Summer Kimono Born in the Snow

Land of Snow and Water
Echigo jōfu is a hand-woven Japanese textile woven in the mountain-lined valley of Minamiuonuma, in Niigata prefecture. The geographical location of Minamiuonuma between mountains running along the Sea of Japan to the west and the Japanese Alps to the east gives the entire region a unique climate. The summers are hot and muggy, but the long winters—though relatively mild in temperature—are extremely humid, often accumulating two to three meters of snow at a time. The melted snow insures an abundance of water that makes this the most famous region in Japan for rice—especially the koshihikari variety, considered to be the best in the country—and also for excellent sake.
Giving New Meaning to the Term “Handmade”
Echigo jōfu cloth is named after the ancient province of Echigo (present day Niigata) and the word for finely woven ramie cloth, jōfu. One of the most important distinguishing factors of Echigo jōfu is its use of extraordinarily delicate hand-plied ramie threads in both the warp and weft.

It also might incorporate patterns in warp and weft ikat, or kasuri (tie-dyed thread—made by meticulously binding threads and dyeing before weaving).

These extraordinarily difficult technical characteristics make Echigo jōfu one of the most sophisticated bast fiber textile traditions in the world.

Ramie, a Bast Fiber
Echigo jōfu is made from ramie (Boehmeria nivea), a bast fiber similar to flax (the source for linen) and hemp. Bast fibers are long vegetable fibers taken from the inner ski or bark of plants or trees. A member of the nettle family, ramie grows as a perennial. It is distinguished by its fine, white fibers, which have pliability and strength. The ramie used for Echigo jōfu has for hundreds of years been grown in an area known today as Showa Village, in neighboring Fukushima prefecture. The geographic environment and the special cultivation techniques used in that region made it perfectly suited to ramie production. 
A Snow Country Textile with an Ancient History
Ramie textiles have been made in Echigo (present-day Niigata) for centuries. The Shōsō-in Repository in Nara holds bast fiber tax cloth from Echigo dating to the mid-700s, and it continued to be an important local product in the centuries to follow. The ramie textile industry for kimono really took off during the Edo period (1603–1868), when Echigo chijimi (ramie crepe) textiles became renowned across Japan for their puckered texture, considered to be cool to the skin in summer.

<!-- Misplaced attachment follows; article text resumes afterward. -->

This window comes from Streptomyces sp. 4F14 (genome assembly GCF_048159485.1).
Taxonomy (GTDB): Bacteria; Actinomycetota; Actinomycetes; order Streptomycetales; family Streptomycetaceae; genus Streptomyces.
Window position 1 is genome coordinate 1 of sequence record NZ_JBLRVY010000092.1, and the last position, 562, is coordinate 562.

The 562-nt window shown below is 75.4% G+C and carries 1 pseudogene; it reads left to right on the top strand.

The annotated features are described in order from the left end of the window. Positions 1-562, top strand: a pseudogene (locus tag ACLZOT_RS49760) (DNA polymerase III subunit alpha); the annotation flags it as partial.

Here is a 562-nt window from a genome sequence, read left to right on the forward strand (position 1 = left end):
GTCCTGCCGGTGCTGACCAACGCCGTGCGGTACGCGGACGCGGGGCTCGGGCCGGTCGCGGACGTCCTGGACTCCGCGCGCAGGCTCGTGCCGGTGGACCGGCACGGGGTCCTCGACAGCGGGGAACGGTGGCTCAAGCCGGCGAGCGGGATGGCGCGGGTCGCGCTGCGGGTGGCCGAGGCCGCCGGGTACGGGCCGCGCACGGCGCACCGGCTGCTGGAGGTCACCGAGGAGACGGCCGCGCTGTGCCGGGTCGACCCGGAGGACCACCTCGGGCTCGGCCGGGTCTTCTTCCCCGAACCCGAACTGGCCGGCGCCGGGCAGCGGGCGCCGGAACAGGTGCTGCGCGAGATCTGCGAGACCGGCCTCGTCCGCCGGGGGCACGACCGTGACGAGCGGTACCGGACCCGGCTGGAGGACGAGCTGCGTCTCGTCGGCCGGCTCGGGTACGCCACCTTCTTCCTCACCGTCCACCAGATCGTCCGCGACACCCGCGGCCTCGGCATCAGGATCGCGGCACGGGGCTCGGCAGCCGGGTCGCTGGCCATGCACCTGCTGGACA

Crepe ramie textiles called Ojiya chijimi is still being woven today in the city of Ojiya, north of Minamiuonuma. At the same time, fine ramie textiles with smooth surfaces remained in high demand for use in samurai vest and trouser sets and summer kimono.

In his 1835 book Hokuetsu seppu (Snow Country Tales), local cultural maven and essayist Suzuki Bokushi (1770 –1842) describes the inherent relationship between the cloth and the snow.

The snowy humid winters of Echigo were ideally suited to weaving this delicate fiber. Dealers would carry the raw material of dried ramie fibers over the mountains from Aizu (including present day Showa Village, Fukushima) to Echigo (including present day Minamiuonuma, Uonuma, Ojiya, Tokamachi, and other regions) where they would be plied into thread by women often living in mountainous villages. Other women then wove this thread into cloth. The finished cloth would then be washed and bleached on the snow.
The Snow Country and Echigo Jofu
The snows of this region of Niigata are legendary, known to pile up two or three meters at a time to the extent that residents sometimes had to exit the house from their second floor windows. 

Children walking to school often had to navigate and elaborate set of tunnels through the snow. The hearty character of the people of this region, along with the sight of this delicate summer fabric bleaching in the sun over some of the deepest snow in Japan made such a strong impression on novelist Kawabata Yasunari (1899–1972) that he took it up in his 1937 novel Yukiguni (Snow Country), for which he later received the Nobel Prize in Literature.

Gossamer Threads
To make thread from ramie (a process called oumi, literally, “giving birth to ramie”), the thread maker divides the dried fibers into smaller bundles and then with her fingers splits one thick strand of fiber into numerous hair-like strands. She then joins these strands together end-to-end into one long thread, which she feeds into a special thread bucket called an oboke. 

The ends of these fibers are not knotted but instead twisted end-to-end into a plied joint. As in twisting a rope, the counteraction of a z-twist in the individual elements of the joint and an s-twist twining these two elements together are used to create a joint that does not pull apart.